Evusheld procurement plan gets CCSA approval

Evusheld procurement plan gets CCSA approval

The Centre for Covid-19 Situation Administration (CCSA) has approved a plan to procure a long-acting coronavirus antibody cocktail for people with poor immune systems who cannot be vaccinated.

Government spokesman Thanakorn Wangboonkongchana said the drug, branded as Evusheld, was developed by AstraZeneca and registered in June last year.

It was authorised by the US Food and Drug Administration for emergency use in the US on Dec 8 last year, he said, adding it has also been approved by the European Union.

Evusheld is a combination of two long-acting antibodies (tixagevimab and cilgavimab) and works on the principle of "passive immunisation".

It is administered as two injections, with protection lasting for at least six months.

Evusheld is given pre-emptively to people who have not yet been exposed to Covid-19, not people who are already infected with the virus.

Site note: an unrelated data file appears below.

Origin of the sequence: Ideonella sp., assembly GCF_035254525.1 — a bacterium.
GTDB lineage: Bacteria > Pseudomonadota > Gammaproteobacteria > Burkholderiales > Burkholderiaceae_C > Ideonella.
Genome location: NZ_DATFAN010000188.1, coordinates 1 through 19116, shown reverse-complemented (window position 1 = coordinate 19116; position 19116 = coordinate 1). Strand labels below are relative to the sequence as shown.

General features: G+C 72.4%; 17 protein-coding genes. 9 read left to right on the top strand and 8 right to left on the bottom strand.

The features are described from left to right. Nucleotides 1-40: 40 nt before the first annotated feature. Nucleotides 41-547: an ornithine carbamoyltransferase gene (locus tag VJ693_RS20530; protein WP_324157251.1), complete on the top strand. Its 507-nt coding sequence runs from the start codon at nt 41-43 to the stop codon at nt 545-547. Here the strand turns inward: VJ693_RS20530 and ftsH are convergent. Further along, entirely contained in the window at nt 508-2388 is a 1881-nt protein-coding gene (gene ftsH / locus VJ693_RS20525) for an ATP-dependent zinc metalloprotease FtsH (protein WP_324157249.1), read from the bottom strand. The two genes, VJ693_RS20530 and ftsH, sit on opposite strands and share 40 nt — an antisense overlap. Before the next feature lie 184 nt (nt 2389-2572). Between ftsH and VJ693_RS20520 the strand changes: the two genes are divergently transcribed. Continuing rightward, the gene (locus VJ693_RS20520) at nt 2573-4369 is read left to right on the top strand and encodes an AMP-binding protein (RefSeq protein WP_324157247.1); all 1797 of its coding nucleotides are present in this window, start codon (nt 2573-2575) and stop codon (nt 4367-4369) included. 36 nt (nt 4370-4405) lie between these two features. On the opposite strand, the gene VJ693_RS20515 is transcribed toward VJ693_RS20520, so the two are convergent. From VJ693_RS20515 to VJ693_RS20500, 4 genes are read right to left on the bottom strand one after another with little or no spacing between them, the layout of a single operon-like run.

It is used as an alternative for people who have a weak immune response to Covid-19 vaccines or for whom vaccination is not recommended.

Speaking after a CCSA meeting on Friday, Mr Thanakorn said the Office of the Attorney-General has advised the government to amend the vaccine procurement contract with AstraZeneca to replace some of the vaccine doses with Evusheld.

This way, Evusheld will still be supplied under the same contract and budget without the need for additional payments, he said.

CCSA spokesman Taweesilp Visanuyothin said after meeting on Friday that the National Health Security Office has arranged some 22.8 million antigen test kits, which cost about 55 baht each, for free distribution to at-risk groups nationwide until September.

So far, some 3.1 million kits have already been handed out to 1.2 million people, he said.

Dr Taweesilp also said Siriraj Hospital is working with the private sector to develop Thai-made ATKs for about 40 baht each. About 200,000 kits are being made monthly, he said.

"The prime minister has applauded the move and asked them to consider the possibility of increasing the output to 1 million kits a month," he said.

"Public Health Minister [Anutin Charnvirakul] said it was possible, though the Government Pharmaceutical Organisation may also be asked to help," Dr Taweesilp said.

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